LOGO angelican
November 2010
Vol 3, Issue 3

Practicing Month to Month
A Newsletter of the Spiritual Development Committee
Welcome to our Spiritual Practices E-Newsletter

This fall we continue to explore Communion as a spiritual practice.  On Sunday, November 14 we welcome The Rev. Brian Pearson and the 'Soul Food Band' to St. Laurence for a 'De-constructed Musical Mass."  This fun and non-conventional service will be an opportunity to see all the traditional elements of a service cast in a new light.  Drums, guitars, poetry, all sorts of things to stretch out imaginations. Don't miss it!


As a warm up to this experience please read Spencer Steven's wonderful reflections on Communion below.



The Rev. Anna Greenwood-Lee

Introduction to the Practice


bread and wine



The publisher and editors of the Ancient Practices Series performed a great service to their readers when they asked Nora Gallagher to contribute a book on the sacrament of Holy Communion.  As a Lay Eucharistic Minister in the Episcopal church, Nora Gallagher provides profound insights into the great sacrament, but she also fully understands the hopes and concerns that the laity bring to Christ's table.


The editors and author also made an inspired decision when they agreed that the book should be entitled The Sacred Meal.  By referring to the great sacrament as "the sacred meal" rather than Holy Communion, the Eucharist or the Lord's Supper, Nora Gallagher seems to be inviting the reader to set aside (temporarily at least) the theological, historical and cultural perspectives from which most believers view any discussion of this important living tradition which is central to the spiritual lives of so many Christians.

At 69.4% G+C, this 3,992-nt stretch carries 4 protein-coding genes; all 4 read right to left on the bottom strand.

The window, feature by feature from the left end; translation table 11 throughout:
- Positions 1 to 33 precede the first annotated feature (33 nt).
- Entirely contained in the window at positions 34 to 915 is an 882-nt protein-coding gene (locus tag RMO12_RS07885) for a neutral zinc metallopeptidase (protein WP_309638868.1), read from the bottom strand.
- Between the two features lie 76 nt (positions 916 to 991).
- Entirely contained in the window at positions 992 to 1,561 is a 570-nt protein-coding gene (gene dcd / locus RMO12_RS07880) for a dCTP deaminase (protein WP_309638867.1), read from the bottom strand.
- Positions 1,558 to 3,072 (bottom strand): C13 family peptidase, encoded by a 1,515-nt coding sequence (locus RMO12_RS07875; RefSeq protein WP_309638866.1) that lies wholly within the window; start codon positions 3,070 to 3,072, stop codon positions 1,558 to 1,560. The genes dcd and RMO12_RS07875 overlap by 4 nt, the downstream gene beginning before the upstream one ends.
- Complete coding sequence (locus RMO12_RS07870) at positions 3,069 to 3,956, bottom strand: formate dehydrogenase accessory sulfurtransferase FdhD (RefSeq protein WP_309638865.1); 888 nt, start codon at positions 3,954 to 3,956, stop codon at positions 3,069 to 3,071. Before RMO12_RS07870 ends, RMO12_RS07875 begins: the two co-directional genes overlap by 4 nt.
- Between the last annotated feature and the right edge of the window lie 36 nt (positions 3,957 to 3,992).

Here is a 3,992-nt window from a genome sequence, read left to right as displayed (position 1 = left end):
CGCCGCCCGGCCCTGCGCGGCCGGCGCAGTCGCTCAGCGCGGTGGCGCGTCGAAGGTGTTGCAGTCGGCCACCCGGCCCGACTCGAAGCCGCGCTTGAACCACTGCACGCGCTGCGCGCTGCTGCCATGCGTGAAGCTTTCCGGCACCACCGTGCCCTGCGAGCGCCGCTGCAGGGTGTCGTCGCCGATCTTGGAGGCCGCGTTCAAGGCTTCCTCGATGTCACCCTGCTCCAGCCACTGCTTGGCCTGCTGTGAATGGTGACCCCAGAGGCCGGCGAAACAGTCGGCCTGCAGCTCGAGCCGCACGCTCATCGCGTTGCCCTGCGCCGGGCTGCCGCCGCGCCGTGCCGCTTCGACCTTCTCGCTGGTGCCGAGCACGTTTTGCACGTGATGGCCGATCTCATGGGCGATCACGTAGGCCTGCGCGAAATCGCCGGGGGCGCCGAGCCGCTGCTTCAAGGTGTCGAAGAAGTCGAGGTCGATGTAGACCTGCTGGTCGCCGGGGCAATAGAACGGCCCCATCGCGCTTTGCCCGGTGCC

Certainly, Holy Communion has been central to Nora Gallagher's spiritual experience and life story; and she uses the personal narrative technique very effectively to provide a fresh perspective on the wisdom that lies at the heart of this sacred spiritual practice.


That wisdom originated with Christ's wonderful ability to endow ordinary things and everyday activities with spiritual meaning.  This ability may have reached its full fruition when Jesus gave his followers the gift of a sacrament based upon a simple meal of bread and wine.


Traditionally, of course, Holy Communion is based upon Christ's words and actions at the Last Supper, but Nora Gallagher shares the view of a scholar named Paul Bradshaw who suggests that the sacrament also incorporates other stories from the gospels in which Christ shares meals with both his followers and strangers. (p.101)


This rather unconventional view of the relationship between the sacrament and the gospels actually served to enhance my understanding of the sacred meal as a Christ-scented spiritual practice because it seems to reveal the way in which key aspects of Christ's life and ministry are reflected in the great sacrament.


For example, the full story of the Last Supper clearly shows our Lord's great capacity for friendship and love.  The story of the distribution of the loaves and fishes to the hungry multitude (so important that it appears in all four gospels) demonstrates his great capacity for compassion and empathy towards those in need.  The story in which Jesus turned water into wine at the wedding of Cana illustrates his great capacity to bring joy and peace into the lives of ordinary people.  These passages can help us to appreciate how important it is for the spirit of peace, love, joy, compassion, empathy and friendship to be present among those receiving the bread and wine.


Of course, the incorporation of food into religious worship is a very ancient and universal practice.  Nora Gallagher points out that the Christian Eucharistic liturgy probably had its roots in the traditions of the ancient Hebrew culture which included the sacred meal of the Passover (the Seder), and the evening meals that welcomed the Sabbath as well as the great Jewish festivals.  (p.100-101)


Paul Bradshaw has discovered that the earliest Christian communities did not have a standard and uniform way of celebrating the sacred meal.  Many local differences existed within the church during this period. (p.101-102)